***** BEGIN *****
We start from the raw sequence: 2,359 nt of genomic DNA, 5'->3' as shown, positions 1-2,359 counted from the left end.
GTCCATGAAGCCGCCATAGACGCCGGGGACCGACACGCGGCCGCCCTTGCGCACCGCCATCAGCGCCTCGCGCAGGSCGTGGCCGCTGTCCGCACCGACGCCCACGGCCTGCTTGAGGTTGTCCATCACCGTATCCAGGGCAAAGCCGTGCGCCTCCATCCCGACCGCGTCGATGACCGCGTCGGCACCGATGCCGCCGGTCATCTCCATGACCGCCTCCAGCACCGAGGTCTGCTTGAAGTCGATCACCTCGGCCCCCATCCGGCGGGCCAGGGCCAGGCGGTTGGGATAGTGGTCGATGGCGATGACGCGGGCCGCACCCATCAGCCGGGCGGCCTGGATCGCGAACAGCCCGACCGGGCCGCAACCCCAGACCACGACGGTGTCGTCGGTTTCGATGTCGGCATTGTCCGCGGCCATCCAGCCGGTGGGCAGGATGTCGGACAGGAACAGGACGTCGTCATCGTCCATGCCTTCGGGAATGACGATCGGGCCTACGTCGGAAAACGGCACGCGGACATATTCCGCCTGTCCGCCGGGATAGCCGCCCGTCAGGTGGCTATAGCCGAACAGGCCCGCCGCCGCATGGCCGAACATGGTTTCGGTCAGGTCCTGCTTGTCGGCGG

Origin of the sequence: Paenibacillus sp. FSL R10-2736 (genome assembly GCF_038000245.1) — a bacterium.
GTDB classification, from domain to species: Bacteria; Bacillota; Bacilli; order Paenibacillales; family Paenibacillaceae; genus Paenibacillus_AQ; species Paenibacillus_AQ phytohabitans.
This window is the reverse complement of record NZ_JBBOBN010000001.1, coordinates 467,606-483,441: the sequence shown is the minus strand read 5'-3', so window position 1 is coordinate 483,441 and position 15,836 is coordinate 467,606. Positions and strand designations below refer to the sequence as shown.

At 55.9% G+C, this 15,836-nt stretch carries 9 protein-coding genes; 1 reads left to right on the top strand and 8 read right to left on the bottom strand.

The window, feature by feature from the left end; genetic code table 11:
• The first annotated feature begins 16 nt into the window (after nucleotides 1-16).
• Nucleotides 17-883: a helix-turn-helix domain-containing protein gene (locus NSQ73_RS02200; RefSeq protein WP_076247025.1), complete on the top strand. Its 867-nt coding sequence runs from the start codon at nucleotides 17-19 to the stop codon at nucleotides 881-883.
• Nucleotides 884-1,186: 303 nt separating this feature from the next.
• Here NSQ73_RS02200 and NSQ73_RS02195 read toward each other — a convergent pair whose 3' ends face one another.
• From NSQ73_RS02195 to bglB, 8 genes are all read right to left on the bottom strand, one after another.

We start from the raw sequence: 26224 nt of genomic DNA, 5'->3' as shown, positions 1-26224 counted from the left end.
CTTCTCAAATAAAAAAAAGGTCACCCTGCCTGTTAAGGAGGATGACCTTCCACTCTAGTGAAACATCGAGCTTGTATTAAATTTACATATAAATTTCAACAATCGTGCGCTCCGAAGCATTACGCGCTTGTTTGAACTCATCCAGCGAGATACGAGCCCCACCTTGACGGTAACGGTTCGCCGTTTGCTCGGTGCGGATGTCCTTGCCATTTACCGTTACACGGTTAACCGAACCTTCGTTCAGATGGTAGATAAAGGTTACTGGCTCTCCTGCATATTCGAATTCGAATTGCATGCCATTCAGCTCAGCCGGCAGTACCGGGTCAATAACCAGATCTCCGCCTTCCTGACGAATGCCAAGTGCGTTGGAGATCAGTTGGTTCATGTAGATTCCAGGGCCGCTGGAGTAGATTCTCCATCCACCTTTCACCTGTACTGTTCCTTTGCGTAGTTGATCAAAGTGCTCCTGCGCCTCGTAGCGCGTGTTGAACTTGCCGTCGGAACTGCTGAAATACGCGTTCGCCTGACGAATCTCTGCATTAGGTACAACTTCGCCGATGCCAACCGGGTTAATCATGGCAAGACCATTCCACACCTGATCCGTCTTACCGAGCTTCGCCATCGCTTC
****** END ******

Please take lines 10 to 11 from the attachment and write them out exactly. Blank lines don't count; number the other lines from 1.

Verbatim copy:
• Nucleotides 884-1,186: 303 nt separating this feature from the next.
• Here NSQ73_RS02200 and NSQ73_RS02195 read toward each other — a convergent pair whose 3' ends face one another.